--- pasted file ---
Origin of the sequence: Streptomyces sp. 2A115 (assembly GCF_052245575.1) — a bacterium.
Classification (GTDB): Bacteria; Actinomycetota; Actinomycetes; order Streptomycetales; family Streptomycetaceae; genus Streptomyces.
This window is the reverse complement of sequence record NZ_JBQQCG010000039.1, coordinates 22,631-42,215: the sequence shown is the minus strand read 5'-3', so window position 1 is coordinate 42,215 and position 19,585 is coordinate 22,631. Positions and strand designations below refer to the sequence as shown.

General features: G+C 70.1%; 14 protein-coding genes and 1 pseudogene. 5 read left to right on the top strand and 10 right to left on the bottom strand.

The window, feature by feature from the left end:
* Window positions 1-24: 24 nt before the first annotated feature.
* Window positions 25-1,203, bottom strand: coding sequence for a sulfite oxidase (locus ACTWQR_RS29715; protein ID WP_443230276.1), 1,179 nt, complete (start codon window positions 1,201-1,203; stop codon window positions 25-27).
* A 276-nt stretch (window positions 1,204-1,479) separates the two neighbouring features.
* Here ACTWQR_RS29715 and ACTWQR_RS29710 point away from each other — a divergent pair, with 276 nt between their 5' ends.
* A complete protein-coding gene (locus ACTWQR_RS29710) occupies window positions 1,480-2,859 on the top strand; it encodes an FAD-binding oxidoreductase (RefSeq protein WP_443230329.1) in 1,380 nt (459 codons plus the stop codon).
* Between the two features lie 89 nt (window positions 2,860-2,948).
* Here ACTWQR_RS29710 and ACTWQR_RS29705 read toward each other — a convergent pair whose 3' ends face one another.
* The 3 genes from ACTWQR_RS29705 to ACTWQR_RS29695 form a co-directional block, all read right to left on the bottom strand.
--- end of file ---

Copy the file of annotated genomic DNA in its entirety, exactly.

Origin of the sequence: Streptomyces sp. 2A115 (assembly GCF_052245575.1) — a bacterium.
Classification (GTDB): Bacteria; Actinomycetota; Actinomycetes; order Streptomycetales; family Streptomycetaceae; genus Streptomyces.
This window is the reverse complement of sequence record NZ_JBQQCG010000039.1, coordinates 22,631-42,215: the sequence shown is the minus strand read 5'-3', so window position 1 is coordinate 42,215 and position 19,585 is coordinate 22,631. Positions and strand designations below refer to the sequence as shown.

General features: G+C 70.1%; 14 protein-coding genes and 1 pseudogene. 5 read left to right on the top strand and 10 right to left on the bottom strand.

The window, feature by feature from the left end:
* Window positions 1-24: 24 nt before the first annotated feature.
* Window positions 25-1,203, bottom strand: coding sequence for a sulfite oxidase (locus ACTWQR_RS29715; protein ID WP_443230276.1), 1,179 nt, complete (start codon window positions 1,201-1,203; stop codon window positions 25-27).
* A 276-nt stretch (window positions 1,204-1,479) separates the two neighbouring features.
* Here ACTWQR_RS29715 and ACTWQR_RS29710 point away from each other — a divergent pair, with 276 nt between their 5' ends.
* A complete protein-coding gene (locus ACTWQR_RS29710) occupies window positions 1,480-2,859 on the top strand; it encodes an FAD-binding oxidoreductase (RefSeq protein WP_443230329.1) in 1,380 nt (459 codons plus the stop codon).
* Between the two features lie 89 nt (window positions 2,860-2,948).
* Here ACTWQR_RS29710 and ACTWQR_RS29705 read toward each other — a convergent pair whose 3' ends face one another.
* The 3 genes from ACTWQR_RS29705 to ACTWQR_RS29695 form a co-directional block, all read right to left on the bottom strand.